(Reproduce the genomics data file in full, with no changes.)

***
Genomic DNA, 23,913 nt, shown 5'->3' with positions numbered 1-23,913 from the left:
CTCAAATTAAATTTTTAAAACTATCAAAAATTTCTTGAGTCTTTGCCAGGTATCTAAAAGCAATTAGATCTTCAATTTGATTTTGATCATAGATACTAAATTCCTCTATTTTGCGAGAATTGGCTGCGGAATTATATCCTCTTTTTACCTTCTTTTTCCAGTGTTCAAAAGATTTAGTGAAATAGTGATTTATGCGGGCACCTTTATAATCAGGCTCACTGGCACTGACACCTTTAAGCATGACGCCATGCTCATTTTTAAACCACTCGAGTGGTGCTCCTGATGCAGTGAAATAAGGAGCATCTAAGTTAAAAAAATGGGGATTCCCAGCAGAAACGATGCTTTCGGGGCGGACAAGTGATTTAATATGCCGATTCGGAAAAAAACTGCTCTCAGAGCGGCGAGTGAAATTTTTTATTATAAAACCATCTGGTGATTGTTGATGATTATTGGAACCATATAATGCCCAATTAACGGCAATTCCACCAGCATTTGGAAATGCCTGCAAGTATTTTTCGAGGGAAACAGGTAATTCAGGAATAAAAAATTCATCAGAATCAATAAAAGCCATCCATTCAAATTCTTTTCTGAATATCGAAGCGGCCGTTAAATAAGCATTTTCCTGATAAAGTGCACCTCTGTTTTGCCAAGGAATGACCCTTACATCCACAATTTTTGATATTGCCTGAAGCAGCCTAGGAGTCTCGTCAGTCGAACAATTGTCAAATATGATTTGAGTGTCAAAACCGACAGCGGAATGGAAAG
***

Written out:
Genomic DNA, 23,913 nt, shown 5'->3' with positions numbered 1-23,913 from the left:
CTCAAATTAAATTTTTAAAACTATCAAAAATTTCTTGAGTCTTTGCCAGGTATCTAAAAGCAATTAGATCTTCAATTTGATTTTGATCATAGATACTAAATTCCTCTATTTTGCGAGAATTGGCTGCGGAATTATATCCTCTTTTTACCTTCTTTTTCCAGTGTTCAAAAGATTTAGTGAAATAGTGATTTATGCGGGCACCTTTATAATCAGGCTCACTGGCACTGACACCTTTAAGCATGACGCCATGCTCATTTTTAAACCACTCGAGTGGTGCTCCTGATGCAGTGAAATAAGGAGCATCTAAGTTAAAAAAATGGGGATTCCCAGCAGAAACGATGCTTTCGGGGCGGACAAGTGATTTAATATGCCGATTCGGAAAAAAACTGCTCTCAGAGCGGCGAGTGAAATTTTTTATTATAAAACCATCTGGTGATTGTTGATGATTATTGGAACCATATAATGCCCAATTAACGGCAATTCCACCAGCATTTGGAAATGCCTGCAAGTATTTTTCGAGGGAAACAGGTAATTCAGGAATAAAAAATTCATCAGAATCAATAAAAGCCATCCATTCAAATTCTTTTCTGAATATCGAAGCGGCCGTTAAATAAGCATTTTCCTGATAAAGTGCACCTCTGTTTTGCCAAGGAATGACCCTTACATCCACAATTTTTGATATTGCCTGAAGCAGCCTAGGAGTCTCGTCAGTCGAACAATTGTCAAATATGATTTGAGTGTCAAAACCGACAGCGGAATGGAAAG